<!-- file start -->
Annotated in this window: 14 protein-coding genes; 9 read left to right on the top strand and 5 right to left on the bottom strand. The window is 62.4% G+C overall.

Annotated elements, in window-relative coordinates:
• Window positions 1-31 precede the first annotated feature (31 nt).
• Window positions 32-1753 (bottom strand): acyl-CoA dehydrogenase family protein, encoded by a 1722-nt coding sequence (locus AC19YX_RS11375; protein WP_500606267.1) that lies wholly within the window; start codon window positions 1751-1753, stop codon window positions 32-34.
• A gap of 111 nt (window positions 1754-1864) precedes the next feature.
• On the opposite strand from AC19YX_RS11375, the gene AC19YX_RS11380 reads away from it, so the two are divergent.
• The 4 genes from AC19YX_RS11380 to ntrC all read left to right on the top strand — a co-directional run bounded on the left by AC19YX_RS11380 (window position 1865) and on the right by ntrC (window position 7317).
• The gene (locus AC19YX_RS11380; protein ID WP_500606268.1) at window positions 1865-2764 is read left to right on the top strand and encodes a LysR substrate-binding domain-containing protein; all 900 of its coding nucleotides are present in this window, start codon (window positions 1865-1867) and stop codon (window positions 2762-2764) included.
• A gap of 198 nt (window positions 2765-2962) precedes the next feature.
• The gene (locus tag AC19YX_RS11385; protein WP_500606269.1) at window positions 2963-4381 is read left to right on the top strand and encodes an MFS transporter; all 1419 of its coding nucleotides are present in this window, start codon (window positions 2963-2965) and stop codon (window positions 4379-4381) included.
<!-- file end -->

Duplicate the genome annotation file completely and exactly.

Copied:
Annotated in this window: 14 protein-coding genes; 9 read left to right on the top strand and 5 right to left on the bottom strand. The window is 62.4% G+C overall.

Annotated elements, in window-relative coordinates:
• Window positions 1-31 precede the first annotated feature (31 nt).
• Window positions 32-1753 (bottom strand): acyl-CoA dehydrogenase family protein, encoded by a 1722-nt coding sequence (locus AC19YX_RS11375; protein WP_500606267.1) that lies wholly within the window; start codon window positions 1751-1753, stop codon window positions 32-34.
• A gap of 111 nt (window positions 1754-1864) precedes the next feature.
• On the opposite strand from AC19YX_RS11375, the gene AC19YX_RS11380 reads away from it, so the two are divergent.
• The 4 genes from AC19YX_RS11380 to ntrC all read left to right on the top strand — a co-directional run bounded on the left by AC19YX_RS11380 (window position 1865) and on the right by ntrC (window position 7317).
• The gene (locus AC19YX_RS11380; protein ID WP_500606268.1) at window positions 1865-2764 is read left to right on the top strand and encodes a LysR substrate-binding domain-containing protein; all 900 of its coding nucleotides are present in this window, start codon (window positions 1865-1867) and stop codon (window positions 2762-2764) included.
• A gap of 198 nt (window positions 2765-2962) precedes the next feature.
• The gene (locus tag AC19YX_RS11385; protein WP_500606269.1) at window positions 2963-4381 is read left to right on the top strand and encodes an MFS transporter; all 1419 of its coding nucleotides are present in this window, start codon (window positions 2963-2965) and stop codon (window positions 4379-4381) included.